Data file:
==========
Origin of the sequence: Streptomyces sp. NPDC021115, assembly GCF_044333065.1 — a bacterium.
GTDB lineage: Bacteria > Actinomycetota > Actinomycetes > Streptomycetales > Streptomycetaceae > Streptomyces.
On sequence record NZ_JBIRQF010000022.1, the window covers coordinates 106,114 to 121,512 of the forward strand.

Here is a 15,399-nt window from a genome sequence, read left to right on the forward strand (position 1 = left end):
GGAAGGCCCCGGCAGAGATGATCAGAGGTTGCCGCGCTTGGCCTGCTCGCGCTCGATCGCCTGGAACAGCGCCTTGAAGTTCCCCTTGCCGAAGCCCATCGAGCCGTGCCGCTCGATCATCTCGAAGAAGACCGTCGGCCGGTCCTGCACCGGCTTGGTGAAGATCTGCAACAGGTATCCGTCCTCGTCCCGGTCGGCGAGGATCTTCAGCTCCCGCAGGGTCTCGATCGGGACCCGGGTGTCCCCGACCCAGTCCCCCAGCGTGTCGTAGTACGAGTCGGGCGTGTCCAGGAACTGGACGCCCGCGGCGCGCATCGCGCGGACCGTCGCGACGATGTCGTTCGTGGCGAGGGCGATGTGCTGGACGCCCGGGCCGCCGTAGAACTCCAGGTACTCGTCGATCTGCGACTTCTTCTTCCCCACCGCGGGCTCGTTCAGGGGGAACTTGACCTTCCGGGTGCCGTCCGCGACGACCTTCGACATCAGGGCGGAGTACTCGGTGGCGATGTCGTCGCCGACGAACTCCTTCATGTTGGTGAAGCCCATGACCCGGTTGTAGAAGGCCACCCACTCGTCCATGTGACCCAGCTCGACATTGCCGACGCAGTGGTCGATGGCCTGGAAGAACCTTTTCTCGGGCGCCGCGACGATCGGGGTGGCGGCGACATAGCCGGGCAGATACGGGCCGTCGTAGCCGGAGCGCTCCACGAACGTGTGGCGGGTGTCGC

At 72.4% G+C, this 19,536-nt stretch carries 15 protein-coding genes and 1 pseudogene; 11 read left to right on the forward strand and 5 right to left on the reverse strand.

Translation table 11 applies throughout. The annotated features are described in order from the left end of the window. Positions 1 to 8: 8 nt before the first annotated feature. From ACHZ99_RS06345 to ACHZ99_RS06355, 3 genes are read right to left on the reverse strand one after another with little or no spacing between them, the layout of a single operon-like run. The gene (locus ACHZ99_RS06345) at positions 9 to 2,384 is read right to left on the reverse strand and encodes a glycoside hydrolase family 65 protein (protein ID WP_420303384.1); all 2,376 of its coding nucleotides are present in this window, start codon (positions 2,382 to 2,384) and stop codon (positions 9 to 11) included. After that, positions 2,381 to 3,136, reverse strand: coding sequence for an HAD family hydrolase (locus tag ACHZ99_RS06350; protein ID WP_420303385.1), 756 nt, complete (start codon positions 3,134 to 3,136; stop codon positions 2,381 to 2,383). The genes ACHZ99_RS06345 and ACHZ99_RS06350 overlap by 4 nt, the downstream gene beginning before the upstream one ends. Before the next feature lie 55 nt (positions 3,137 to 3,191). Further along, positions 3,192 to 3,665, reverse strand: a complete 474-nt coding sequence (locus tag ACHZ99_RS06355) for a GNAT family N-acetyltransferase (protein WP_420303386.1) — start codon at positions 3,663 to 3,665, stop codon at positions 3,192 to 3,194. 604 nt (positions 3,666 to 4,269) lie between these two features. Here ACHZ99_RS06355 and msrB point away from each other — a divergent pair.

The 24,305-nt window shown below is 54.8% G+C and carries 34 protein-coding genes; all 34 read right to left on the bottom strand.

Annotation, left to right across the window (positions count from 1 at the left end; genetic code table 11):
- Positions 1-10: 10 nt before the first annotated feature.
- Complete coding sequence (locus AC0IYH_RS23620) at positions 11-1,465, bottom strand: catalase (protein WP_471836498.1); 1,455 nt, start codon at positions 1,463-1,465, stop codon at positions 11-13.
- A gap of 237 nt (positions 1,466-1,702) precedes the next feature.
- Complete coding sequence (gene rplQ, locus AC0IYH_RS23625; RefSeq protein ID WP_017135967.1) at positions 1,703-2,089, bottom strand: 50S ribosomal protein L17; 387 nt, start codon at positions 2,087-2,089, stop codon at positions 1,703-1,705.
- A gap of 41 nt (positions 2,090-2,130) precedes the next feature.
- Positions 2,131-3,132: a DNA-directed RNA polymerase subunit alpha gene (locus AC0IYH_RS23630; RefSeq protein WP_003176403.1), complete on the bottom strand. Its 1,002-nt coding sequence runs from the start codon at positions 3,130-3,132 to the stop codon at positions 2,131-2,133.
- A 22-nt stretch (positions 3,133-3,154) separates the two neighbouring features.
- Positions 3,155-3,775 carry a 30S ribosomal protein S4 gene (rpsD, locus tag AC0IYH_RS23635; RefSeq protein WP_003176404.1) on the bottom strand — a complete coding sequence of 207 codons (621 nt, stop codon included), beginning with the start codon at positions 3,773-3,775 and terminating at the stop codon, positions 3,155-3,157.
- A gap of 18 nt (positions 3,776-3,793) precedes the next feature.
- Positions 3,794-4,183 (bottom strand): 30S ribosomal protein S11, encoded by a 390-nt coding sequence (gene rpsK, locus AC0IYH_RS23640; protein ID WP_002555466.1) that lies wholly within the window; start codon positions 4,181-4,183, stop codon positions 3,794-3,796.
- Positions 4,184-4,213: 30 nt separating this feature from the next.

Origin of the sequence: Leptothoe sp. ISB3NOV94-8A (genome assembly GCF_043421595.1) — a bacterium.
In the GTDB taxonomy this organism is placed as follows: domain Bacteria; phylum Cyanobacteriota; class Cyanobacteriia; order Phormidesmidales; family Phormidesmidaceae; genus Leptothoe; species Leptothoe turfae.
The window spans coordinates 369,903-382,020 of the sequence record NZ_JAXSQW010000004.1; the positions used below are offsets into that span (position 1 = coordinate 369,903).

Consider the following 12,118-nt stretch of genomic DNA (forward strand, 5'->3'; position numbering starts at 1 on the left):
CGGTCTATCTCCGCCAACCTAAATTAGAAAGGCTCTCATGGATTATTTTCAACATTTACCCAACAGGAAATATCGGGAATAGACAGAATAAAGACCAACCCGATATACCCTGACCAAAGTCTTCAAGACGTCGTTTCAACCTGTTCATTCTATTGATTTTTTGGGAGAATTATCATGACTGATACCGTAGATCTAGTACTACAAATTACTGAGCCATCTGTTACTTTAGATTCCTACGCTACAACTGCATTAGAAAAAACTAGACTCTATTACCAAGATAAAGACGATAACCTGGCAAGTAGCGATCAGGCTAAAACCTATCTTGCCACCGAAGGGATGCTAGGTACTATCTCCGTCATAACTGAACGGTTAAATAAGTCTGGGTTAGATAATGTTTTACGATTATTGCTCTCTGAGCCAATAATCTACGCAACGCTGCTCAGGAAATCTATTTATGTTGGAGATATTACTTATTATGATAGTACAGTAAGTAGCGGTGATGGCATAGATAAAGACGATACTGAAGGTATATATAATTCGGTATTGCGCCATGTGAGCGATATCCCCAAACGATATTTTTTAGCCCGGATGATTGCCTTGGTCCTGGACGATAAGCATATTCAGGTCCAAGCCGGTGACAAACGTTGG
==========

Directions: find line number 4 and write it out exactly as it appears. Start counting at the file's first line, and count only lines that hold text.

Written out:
Here is a 15,399-nt window from a genome sequence, read left to right on the forward strand (position 1 = left end):